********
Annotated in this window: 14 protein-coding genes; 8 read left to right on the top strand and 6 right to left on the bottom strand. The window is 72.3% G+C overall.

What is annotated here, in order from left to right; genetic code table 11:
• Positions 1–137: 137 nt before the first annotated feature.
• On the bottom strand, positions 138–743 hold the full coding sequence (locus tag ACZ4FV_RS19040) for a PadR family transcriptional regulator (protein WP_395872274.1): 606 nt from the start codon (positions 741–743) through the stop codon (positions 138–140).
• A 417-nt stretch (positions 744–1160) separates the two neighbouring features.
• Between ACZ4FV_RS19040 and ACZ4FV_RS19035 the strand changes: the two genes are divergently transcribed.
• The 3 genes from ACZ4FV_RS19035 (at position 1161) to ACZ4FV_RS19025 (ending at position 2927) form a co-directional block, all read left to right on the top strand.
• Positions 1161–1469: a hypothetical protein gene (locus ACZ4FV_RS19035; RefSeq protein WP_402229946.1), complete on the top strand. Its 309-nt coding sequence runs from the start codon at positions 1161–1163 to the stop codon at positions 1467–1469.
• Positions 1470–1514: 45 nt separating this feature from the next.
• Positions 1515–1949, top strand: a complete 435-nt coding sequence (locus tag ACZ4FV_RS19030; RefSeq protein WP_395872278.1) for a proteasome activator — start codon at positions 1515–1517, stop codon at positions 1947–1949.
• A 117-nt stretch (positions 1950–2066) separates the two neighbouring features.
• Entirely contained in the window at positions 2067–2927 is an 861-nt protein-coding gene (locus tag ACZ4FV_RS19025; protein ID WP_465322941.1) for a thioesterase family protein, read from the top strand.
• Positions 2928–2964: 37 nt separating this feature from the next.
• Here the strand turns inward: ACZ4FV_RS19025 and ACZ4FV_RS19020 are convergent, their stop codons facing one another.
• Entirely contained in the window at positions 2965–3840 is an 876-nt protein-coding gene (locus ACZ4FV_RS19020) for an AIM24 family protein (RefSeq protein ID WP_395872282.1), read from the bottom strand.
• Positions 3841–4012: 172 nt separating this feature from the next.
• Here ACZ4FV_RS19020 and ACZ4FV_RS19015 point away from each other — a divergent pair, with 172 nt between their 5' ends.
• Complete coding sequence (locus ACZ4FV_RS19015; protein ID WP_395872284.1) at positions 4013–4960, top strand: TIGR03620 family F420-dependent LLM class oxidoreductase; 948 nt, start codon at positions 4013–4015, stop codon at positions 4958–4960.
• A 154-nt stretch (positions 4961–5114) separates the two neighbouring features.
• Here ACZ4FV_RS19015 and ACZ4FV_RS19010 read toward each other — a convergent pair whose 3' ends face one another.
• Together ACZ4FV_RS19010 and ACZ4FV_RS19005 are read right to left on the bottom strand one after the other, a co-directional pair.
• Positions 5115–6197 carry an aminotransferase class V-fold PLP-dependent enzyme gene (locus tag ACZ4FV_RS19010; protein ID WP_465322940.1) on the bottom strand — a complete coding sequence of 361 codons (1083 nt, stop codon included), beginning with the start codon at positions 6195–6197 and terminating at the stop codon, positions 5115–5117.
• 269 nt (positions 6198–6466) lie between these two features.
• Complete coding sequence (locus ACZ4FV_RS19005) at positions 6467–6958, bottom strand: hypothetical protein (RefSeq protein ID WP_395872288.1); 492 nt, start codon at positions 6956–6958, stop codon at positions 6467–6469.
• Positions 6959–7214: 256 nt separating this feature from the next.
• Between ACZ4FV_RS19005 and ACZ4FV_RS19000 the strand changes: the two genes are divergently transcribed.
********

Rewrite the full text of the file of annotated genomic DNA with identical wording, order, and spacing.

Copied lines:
Annotated in this window: 14 protein-coding genes; 8 read left to right on the top strand and 6 right to left on the bottom strand. The window is 72.3% G+C overall.

What is annotated here, in order from left to right; genetic code table 11:
• Positions 1–137: 137 nt before the first annotated feature.
• On the bottom strand, positions 138–743 hold the full coding sequence (locus tag ACZ4FV_RS19040) for a PadR family transcriptional regulator (protein WP_395872274.1): 606 nt from the start codon (positions 741–743) through the stop codon (positions 138–140).
• A 417-nt stretch (positions 744–1160) separates the two neighbouring features.
• Between ACZ4FV_RS19040 and ACZ4FV_RS19035 the strand changes: the two genes are divergently transcribed.
• The 3 genes from ACZ4FV_RS19035 (at position 1161) to ACZ4FV_RS19025 (ending at position 2927) form a co-directional block, all read left to right on the top strand.
• Positions 1161–1469: a hypothetical protein gene (locus ACZ4FV_RS19035; RefSeq protein WP_402229946.1), complete on the top strand. Its 309-nt coding sequence runs from the start codon at positions 1161–1163 to the stop codon at positions 1467–1469.
• Positions 1470–1514: 45 nt separating this feature from the next.
• Positions 1515–1949, top strand: a complete 435-nt coding sequence (locus tag ACZ4FV_RS19030; RefSeq protein WP_395872278.1) for a proteasome activator — start codon at positions 1515–1517, stop codon at positions 1947–1949.
• A 117-nt stretch (positions 1950–2066) separates the two neighbouring features.
• Entirely contained in the window at positions 2067–2927 is an 861-nt protein-coding gene (locus tag ACZ4FV_RS19025; protein ID WP_465322941.1) for a thioesterase family protein, read from the top strand.
• Positions 2928–2964: 37 nt separating this feature from the next.
• Here the strand turns inward: ACZ4FV_RS19025 and ACZ4FV_RS19020 are convergent, their stop codons facing one another.
• Entirely contained in the window at positions 2965–3840 is an 876-nt protein-coding gene (locus ACZ4FV_RS19020) for an AIM24 family protein (RefSeq protein ID WP_395872282.1), read from the bottom strand.
• Positions 3841–4012: 172 nt separating this feature from the next.
• Here ACZ4FV_RS19020 and ACZ4FV_RS19015 point away from each other — a divergent pair, with 172 nt between their 5' ends.
• Complete coding sequence (locus ACZ4FV_RS19015; protein ID WP_395872284.1) at positions 4013–4960, top strand: TIGR03620 family F420-dependent LLM class oxidoreductase; 948 nt, start codon at positions 4013–4015, stop codon at positions 4958–4960.
• A 154-nt stretch (positions 4961–5114) separates the two neighbouring features.
• Here ACZ4FV_RS19015 and ACZ4FV_RS19010 read toward each other — a convergent pair whose 3' ends face one another.
• Together ACZ4FV_RS19010 and ACZ4FV_RS19005 are read right to left on the bottom strand one after the other, a co-directional pair.
• Positions 5115–6197 carry an aminotransferase class V-fold PLP-dependent enzyme gene (locus tag ACZ4FV_RS19010; protein ID WP_465322940.1) on the bottom strand — a complete coding sequence of 361 codons (1083 nt, stop codon included), beginning with the start codon at positions 6195–6197 and terminating at the stop codon, positions 5115–5117.
• 269 nt (positions 6198–6466) lie between these two features.
• Complete coding sequence (locus ACZ4FV_RS19005) at positions 6467–6958, bottom strand: hypothetical protein (RefSeq protein ID WP_395872288.1); 492 nt, start codon at positions 6956–6958, stop codon at positions 6467–6469.
• Positions 6959–7214: 256 nt separating this feature from the next.
• Between ACZ4FV_RS19005 and ACZ4FV_RS19000 the strand changes: the two genes are divergently transcribed.